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This Blog used to be about the question: What is Science?
Now, it asks: What is Happiness?

Tuesday, October 28, 2008

The Cross Maasai (knot)

Visitor: silkhobby
Location: Sydney, AUSTRALIA
WebSite: Animal Spirits
Date: Tuesday, Oct 23, 2001 at 20:00:31 (EDT)
Comments: I loved looking at all the animal photos. I became interested in the maasai when the (Australian) TV show '60 minutes' showed an Australian girl - Catherine Oddie, marry a maasai warrior named Robert, and she changed her name to Nasha Oloimooja. Catherine wrote a book about her life with the maasai called 'enkop ai' (my country). It was a fascinating book. Does anyone out there know whatever happened to her ??? I'd be interested to know if she is still married to Robert.

I know someone who knows someone who knows somebody who retired from a 30 year career with the World Bank and the IMF. She now lives in Nairobi....happily, it seems. She has a small enough fortune amassed to be able to NEVER HAVE TO WORK AGAIN!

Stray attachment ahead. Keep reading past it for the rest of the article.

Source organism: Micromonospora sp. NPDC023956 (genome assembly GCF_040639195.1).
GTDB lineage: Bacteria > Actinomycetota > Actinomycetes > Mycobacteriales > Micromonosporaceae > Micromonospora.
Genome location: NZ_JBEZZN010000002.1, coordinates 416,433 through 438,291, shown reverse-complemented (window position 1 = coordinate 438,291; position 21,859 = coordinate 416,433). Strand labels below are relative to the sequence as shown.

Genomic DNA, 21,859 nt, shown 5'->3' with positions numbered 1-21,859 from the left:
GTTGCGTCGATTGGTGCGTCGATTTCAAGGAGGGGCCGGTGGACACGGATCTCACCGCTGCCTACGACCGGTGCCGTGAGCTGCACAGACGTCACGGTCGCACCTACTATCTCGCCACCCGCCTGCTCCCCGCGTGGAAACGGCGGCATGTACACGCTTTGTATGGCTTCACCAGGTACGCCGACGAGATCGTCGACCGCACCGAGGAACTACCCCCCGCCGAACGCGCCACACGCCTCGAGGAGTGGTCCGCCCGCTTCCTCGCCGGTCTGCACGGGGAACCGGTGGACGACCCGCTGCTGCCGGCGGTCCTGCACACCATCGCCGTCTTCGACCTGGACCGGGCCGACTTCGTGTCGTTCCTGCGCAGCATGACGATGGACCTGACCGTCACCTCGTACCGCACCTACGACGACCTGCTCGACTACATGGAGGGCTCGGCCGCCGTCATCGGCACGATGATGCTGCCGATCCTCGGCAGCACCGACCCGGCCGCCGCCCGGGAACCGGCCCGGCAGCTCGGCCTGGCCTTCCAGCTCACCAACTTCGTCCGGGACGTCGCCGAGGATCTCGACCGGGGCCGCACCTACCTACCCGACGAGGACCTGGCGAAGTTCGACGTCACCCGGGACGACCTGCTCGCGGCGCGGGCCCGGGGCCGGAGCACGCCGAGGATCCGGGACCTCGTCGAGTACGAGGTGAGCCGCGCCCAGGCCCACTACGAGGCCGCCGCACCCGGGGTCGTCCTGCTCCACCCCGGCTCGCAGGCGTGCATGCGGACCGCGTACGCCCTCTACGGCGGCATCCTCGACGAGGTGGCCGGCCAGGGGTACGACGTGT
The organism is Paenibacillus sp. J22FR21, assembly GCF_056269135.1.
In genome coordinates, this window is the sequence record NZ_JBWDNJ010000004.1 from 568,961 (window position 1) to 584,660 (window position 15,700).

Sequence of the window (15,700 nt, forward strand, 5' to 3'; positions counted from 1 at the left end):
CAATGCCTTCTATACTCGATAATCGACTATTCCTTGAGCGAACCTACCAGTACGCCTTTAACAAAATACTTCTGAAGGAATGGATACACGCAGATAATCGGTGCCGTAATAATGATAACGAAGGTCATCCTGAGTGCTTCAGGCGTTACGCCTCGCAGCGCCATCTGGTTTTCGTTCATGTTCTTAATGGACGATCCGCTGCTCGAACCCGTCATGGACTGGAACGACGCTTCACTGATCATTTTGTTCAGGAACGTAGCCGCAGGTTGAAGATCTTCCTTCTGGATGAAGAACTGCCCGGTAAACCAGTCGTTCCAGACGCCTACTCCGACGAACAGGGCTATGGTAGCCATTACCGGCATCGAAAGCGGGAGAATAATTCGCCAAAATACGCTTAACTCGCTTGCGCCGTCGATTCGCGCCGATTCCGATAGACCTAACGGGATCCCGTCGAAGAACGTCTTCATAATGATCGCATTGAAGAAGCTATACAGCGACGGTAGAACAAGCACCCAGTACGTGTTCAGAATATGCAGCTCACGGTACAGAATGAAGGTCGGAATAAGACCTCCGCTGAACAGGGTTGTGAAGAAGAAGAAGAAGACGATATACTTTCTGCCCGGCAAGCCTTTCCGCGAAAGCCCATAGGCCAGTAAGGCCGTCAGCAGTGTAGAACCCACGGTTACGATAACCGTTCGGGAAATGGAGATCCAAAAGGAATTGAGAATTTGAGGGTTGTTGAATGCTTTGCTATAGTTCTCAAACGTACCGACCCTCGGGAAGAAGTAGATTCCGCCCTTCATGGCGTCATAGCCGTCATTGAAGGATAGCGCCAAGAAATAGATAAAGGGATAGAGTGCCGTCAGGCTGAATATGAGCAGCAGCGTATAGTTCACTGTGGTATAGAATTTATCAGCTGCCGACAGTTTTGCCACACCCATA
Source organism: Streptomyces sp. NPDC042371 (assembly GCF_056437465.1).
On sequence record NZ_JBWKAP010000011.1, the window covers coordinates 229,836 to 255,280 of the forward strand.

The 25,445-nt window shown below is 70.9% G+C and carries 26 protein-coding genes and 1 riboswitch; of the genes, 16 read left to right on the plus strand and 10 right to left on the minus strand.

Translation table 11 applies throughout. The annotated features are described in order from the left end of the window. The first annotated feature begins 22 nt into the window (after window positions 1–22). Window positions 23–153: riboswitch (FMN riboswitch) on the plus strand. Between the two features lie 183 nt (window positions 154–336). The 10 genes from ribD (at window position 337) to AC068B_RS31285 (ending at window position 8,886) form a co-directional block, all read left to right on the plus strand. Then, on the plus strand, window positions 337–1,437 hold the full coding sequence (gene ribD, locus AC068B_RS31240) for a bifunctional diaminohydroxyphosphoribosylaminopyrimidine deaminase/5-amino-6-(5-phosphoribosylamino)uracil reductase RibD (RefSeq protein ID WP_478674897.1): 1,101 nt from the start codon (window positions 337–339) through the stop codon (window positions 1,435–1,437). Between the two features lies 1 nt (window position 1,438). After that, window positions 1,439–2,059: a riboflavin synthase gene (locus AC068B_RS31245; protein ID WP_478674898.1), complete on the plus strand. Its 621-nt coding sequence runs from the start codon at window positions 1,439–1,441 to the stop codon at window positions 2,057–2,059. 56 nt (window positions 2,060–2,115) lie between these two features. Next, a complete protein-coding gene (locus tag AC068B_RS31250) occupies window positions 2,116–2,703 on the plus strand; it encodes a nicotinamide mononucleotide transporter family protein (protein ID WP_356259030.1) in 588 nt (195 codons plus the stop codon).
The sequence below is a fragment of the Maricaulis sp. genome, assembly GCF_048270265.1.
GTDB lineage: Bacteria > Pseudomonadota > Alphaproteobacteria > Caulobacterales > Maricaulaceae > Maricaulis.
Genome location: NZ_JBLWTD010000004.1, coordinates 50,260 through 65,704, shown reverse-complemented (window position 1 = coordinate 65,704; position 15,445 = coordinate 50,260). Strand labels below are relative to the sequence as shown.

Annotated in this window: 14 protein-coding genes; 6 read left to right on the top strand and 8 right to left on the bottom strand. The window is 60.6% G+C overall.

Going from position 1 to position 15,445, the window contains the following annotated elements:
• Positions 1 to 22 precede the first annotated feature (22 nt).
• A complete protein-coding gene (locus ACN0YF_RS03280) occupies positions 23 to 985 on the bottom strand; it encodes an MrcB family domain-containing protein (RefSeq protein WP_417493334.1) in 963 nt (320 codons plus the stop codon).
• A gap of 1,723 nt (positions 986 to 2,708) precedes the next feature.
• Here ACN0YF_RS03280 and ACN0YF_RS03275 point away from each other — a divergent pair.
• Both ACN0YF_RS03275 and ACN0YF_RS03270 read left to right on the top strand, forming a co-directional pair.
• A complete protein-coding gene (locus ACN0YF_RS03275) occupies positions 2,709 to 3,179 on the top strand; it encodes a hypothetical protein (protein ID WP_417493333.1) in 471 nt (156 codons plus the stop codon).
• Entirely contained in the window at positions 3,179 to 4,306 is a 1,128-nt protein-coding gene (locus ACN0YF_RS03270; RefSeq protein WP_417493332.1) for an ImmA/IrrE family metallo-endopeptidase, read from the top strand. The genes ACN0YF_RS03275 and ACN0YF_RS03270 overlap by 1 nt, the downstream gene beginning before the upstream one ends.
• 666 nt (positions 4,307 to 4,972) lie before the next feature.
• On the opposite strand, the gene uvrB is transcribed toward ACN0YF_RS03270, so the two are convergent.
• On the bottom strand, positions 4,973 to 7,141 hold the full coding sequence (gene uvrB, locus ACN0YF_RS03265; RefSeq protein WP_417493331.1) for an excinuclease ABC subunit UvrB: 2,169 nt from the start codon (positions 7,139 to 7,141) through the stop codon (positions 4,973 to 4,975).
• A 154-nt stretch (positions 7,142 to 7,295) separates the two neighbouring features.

Her name is Margaret (name changed to protect innocent people including Margaret whose real name I don't know).
Margaret says, with a whimsical half grin, 'International aid does not work.'

This is the second person of some influence and credibility that I have heard this from. the other is Paul Theroux, author of 'Dark Star Safari', a bum in the matatu travel book wherein, disguised as a auto-erotic novelist, he traverses Africa from top to tip and basically comes to the same conclusion (with a lot more hilarity) as Margaret.

Now, I don't necessarily agree with either of them, though Dark Star is on my top 10 list. In fact I can't even agree 100% that Barrack Obama is the best choice for November or whether South Africa will in fact be a better place if our president is an accused but proven innocent rapist and is wiggling his way through 782 charges of corruption. So, I buy both the adorned mugs and all the badges and hope that my investment will help Democracy grow in the third world and be rediscovered in the first.